A Fine Father’s Day
Aric Fine, a dad and former Shepherd Center patient, reflects on fatherhood and the importance of remembering to prioritize yourself to be the best parent possible.
By Aric Fine, dad and former Shepherd Center patient
I became a dad for the first time in 1996. I was 13 years post-injury, a college graduate and had been married for six years to my wife, Kim. Living with a spinal cord injury (SCI) for those 13 years gave me independence and confidence in my daily life of working and being a husband, but becoming a daddy was a brand new experience for me.
Parents know that having kids usually puts the parents’ needs in the back seat as you focus on what your kids need first. It can be easy to forget that we have to take care of ourselves as well. For me, a couple of times in my life stand out as helping me learn to prioritize my needs while being the best dad I could be.
When my daughter Aleah was born, I was training for the USA Adaptive Water Ski Team trials to be held the following year. She was born in October, the offseason for skiing, so for the first six months, she got all of my attention. However, when the lake filled with water and the temperature got warm enough, it was time to ski. Kim and I would take Aleah to the lake with us for ski sessions. Aleah was small and portable, easy to take to the lake! This routine continued as Aleah grew older, and her brother Braxton joined the family in 1999.
Now with two kids in tow, we had a couple of options: everyone goes to the lake or divide and conquer. It was tough at times, but my family and I agreed we could do both! Some days, I would take one or both kids to the lake with me to train and give Kim a break. On other days, I would go to the lake alone to train.
The training time paid off when I was selected to join the USA Adaptive Water Ski Team from 1997 to 2007, with trips to Great Britain, Australia, Belgium, Scotland, Ireland and many sites within the United States. The kids traveled to all the U.S. and Australian World Championships, and many of the U.S. Nationals. Through all these experiences, being flexible and having an open mind helped me be with my kids while pursuing my passion.
I also got involved with Cub and Boy Scouts when Braxton came home asking if he could join. I became a den leader for Cub Scouts for five years. We traveled to aquariums, battleships, campgrounds and many great events. While being a den leader for the young boys was very fulfilling, it was also very time consuming and wearing me out. When Braxton became a Boy Scout, I decided to back away from the Scout Leader role for my wellbeing, but also so he could travel and experience Scouting without dad. I think this helped both him and me grow.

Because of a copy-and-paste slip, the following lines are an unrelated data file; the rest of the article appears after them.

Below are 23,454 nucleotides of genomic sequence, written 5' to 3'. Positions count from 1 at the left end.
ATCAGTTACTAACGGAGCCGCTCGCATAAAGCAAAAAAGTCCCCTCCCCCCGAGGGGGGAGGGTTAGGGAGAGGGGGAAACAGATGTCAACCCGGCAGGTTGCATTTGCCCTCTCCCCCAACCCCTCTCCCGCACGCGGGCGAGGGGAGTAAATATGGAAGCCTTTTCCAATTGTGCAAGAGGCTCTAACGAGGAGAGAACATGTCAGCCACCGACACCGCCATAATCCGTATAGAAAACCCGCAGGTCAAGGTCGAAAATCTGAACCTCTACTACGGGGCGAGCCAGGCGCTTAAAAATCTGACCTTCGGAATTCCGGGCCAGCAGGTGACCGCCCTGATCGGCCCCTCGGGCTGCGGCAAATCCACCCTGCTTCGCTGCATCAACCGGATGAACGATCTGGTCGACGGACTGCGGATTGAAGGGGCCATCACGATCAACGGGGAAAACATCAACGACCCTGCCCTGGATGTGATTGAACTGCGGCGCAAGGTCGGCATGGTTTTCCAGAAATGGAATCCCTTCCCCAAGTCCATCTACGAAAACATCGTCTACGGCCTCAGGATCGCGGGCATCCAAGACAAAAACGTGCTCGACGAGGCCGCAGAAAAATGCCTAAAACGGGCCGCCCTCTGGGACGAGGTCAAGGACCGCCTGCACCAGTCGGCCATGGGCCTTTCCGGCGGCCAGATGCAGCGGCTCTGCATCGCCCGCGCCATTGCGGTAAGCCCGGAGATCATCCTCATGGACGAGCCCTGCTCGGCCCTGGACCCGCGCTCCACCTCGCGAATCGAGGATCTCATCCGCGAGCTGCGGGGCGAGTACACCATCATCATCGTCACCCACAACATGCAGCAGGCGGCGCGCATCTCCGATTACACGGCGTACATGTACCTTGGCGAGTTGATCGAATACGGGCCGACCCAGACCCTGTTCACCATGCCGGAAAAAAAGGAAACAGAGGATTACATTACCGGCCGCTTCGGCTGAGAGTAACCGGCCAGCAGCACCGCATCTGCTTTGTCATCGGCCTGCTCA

This summer, Aleah will be attending graduate school in Minnesota. Braxton lives at home while working at QuikTrip and pursuing a rap career. As for me, I’ve rekindled my love of guitars, both playing and collecting. I have retired from competitive water skiing, but I give back by coaching the Shepherd Center Learn to Water Ski clinics and serving as the announcer for the Adaptive National Tournaments. Sharing my love of skiing and the lake with my kids is one of the most enjoyable experiences of my life. We continue our family lake outings and love being on the water.
All in all, I’ve worked hard to balance my passions and needs with being a loving dad to my kids. We’ve all grown because of it, and I wouldn’t change a thing.
Shepherd Center, located in Atlanta, Georgia, is a private, not-for-profit hospital specializing in medical treatment, research and rehabilitation for people with spinal cord injury, brain injury, multiple sclerosis, spine and chronic pain, and other neuromuscular conditions. Founded in 1975, Shepherd Center is ranked by U.S. News & World Report among the top 10 rehabilitation hospitals in the nation. In its more than four decades, Shepherd Center has grown from a six-bed rehabilitation unit to a world-renowned, 152-bed hospital that treats more than 740 inpatients, nearly 280 day program patients and more than 7,100 outpatients each year in more than 46,000 visits.